Little black boxes use satellite technology to keep secret track of shoppers' movements and tell store owners what they're doing

Customers are being tracked by bugging devices fixed to their shopping trolleys and baskets as they shop in an Auckland supermarket.

New World Victoria Park is trialling PathFinder tracking devices to obtain information on shoppers' habits as they select their groceries.

But the customers are not told their movements are being traced.

The 13cm-long black rectangular plastic boxes contain batteries and GPS satellite tracking technology, and are bolted under the lip of some baskets and to the front of some trolleys at the Freemans Bay store.


The trial is believed to be a first in New Zealand.

But the system is in use overseas, where it has been criticised as introducing a "big brother approach" to consumer research that influences store layout, the positioning of products on shelves and the placement of advertising and promotions in stores.

New World Victoria Park owner and operator Jason Witehira said the technology gave him an overview of what was happening, and where, in his store.

"If I wanted, I could log on and watch our baskets and trolleys moving around our store," he said.

The trial, which started last month, had already resulted in changes to the store's layout.

Developed by Australian company NextGen, the PathFinder technology provided an "unprecedented" level of accuracy, said spokesman Neil Rechlin.

"Through being able to track the trolley movements, a retailer is able to tune the store environment to better meet the shoppers' needs.

"For the store manager, the technology allows him or her to ensure sufficient trolleys and baskets are available, shelves are correctly filled at the right time of day and the right number of checkouts are open."


When the Weekend Herald visited the store, there were no signs telling customers of the technology.

Shoppers spoken to said they were not concerned at being monitored, but would prefer to know.

University of Auckland senior marketing lecturer Mike Lee said the trackers could upset some people.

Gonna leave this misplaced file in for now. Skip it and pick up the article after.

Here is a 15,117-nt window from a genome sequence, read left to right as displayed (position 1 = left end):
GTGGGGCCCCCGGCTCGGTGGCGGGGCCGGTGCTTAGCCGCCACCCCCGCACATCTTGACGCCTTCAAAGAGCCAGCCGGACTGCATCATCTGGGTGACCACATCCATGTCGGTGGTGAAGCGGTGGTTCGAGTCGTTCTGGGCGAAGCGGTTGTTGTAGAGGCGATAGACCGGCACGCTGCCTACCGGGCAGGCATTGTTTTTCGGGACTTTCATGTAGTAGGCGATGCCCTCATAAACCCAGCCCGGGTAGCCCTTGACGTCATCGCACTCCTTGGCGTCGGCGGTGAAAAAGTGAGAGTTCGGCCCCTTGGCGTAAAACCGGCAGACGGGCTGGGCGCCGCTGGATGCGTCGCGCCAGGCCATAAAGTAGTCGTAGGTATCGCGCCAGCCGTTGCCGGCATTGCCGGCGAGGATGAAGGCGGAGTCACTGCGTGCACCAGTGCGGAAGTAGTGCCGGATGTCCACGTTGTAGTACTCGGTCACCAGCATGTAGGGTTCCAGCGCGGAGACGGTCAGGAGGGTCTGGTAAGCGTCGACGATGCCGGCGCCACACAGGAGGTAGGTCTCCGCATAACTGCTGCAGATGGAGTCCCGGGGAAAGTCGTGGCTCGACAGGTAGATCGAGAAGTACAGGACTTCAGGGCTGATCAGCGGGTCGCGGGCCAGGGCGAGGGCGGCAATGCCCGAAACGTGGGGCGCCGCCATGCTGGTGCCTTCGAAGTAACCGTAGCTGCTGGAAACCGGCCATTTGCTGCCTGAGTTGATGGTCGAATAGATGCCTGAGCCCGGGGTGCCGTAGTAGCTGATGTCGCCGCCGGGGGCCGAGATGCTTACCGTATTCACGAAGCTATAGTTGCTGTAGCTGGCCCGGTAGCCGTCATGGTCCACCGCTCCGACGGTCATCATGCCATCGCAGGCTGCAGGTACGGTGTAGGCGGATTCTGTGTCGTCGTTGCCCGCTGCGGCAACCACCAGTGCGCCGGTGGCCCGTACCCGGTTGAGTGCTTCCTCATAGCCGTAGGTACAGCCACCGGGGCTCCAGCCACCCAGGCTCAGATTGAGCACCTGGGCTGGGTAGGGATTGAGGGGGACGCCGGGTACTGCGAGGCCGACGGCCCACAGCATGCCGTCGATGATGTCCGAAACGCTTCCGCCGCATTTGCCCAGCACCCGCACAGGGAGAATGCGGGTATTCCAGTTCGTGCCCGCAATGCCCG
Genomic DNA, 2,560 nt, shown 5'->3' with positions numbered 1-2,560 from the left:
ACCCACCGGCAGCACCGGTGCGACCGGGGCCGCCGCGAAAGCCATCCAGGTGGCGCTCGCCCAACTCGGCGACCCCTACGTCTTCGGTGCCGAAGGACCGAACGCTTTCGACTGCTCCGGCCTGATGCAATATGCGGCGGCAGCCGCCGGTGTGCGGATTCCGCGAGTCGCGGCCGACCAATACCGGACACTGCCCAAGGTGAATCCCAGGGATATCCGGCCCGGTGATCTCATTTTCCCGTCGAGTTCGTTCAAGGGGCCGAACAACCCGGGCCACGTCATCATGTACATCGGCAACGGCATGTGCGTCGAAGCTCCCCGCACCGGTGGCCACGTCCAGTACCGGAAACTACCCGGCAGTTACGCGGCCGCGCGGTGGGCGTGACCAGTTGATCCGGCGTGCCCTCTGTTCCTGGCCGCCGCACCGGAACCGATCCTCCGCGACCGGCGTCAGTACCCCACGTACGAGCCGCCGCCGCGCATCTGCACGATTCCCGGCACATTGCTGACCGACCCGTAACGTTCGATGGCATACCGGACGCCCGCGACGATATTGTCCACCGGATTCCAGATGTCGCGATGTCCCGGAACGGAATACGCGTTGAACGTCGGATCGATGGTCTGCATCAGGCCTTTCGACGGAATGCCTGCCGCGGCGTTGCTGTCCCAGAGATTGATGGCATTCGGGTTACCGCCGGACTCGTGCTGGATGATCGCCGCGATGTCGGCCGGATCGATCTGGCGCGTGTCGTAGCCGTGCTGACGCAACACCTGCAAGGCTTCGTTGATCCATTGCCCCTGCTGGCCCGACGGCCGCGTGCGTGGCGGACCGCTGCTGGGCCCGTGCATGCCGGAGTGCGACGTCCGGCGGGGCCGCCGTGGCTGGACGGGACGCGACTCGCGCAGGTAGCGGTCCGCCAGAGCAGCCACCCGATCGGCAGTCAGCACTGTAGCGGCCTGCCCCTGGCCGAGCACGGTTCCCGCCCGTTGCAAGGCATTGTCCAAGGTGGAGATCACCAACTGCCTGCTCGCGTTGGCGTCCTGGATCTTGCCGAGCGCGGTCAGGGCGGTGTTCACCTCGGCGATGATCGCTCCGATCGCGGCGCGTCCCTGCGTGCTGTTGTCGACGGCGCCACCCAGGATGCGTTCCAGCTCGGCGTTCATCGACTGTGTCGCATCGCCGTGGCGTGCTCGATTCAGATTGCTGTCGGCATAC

"I think customers need to be informed that they will be tracked or monitored when they enter any environment," he said.

"From there, customers may choose to enter or not and I believe the majority of people would not care too much these days, since all of our purchases are tracked in some way or another, [for example] whenever we use a credit card or rewards system like Fly Buys and Onecard.

"A few may see this as another instance of Big Brother encroaching on their lives, but retail environments are private enterprises and therefore the private business owner can establish whatever security devices they deem necessary on their premises."


A Privacy Commission official said it was important the GPS data did not identify individuals.

"If this is the case, our view is that the supermarket is allowed to do this, but we feel it should tell its customers. It is not a legal obligation but you could say it is a moral one.

"Customers should be told that their movements using a trolley or basket are being tracked around the supermarket.

"If the supermarket did inform its customers ... they would then be more inclined to feel reassured and continue to shop with it."

Consumer New Zealand chief Sue Chetwin agreed.

"It looks a bit spooky but as long as they are not filming you so as to breach your privacy ..." she said.


"It could be quite useful information that the supermarket is collecting in terms of what customers want so it might provide better products or different sorts of products."

Mr Rechlin said the technology tracked the baskets and trolleys, not the people pushing them.

"We have no idea who is pushing the trolley. It doesn't track Mrs Jones, for example, as she shops in the store.

"What it does is collect information on where the trolley has been, at what time of day, how long a customer spent in a particular section of the store, without tying any information to an individual."

A representative of New World's parent company, Foodstuffs North Island, which also operates Pak'n Save and Four Square, said the company would consider using the technology in other stores.

A spokeswoman for the rival Countdown supermarket chain said the company did not use such technology in its stores.

Kelly Thompson with her kids at New World in Victoria Park. Photo / Dean Purcell
Kelly Thompson with her kids at New World in Victoria Park. Photo / Dean Purcell
Shoppers say

• Kelly Thompson, Ponsonby: "It doesn't really bother me. I think some people could be offended that there is no notice of it. I had no idea, but I think from a consumer's point of view, people like to know."

• Brett Cammell, North Shore: "If it makes for more efficient shopping and easier ways of finding things, I think it's great."

• Durrell Williams, Ponsonby: "I think if they are able to provide a better service somehow through that, then it's not a bad thing. It's probably a good idea to have signs, but I have no problem with them knowing what I am buying if it means they stock more of what I want."

• Emma, Ponsonby: "I think they probably should tell customers. I think some people probably would (want to know) when they are being tracked. There should be some sort of sign."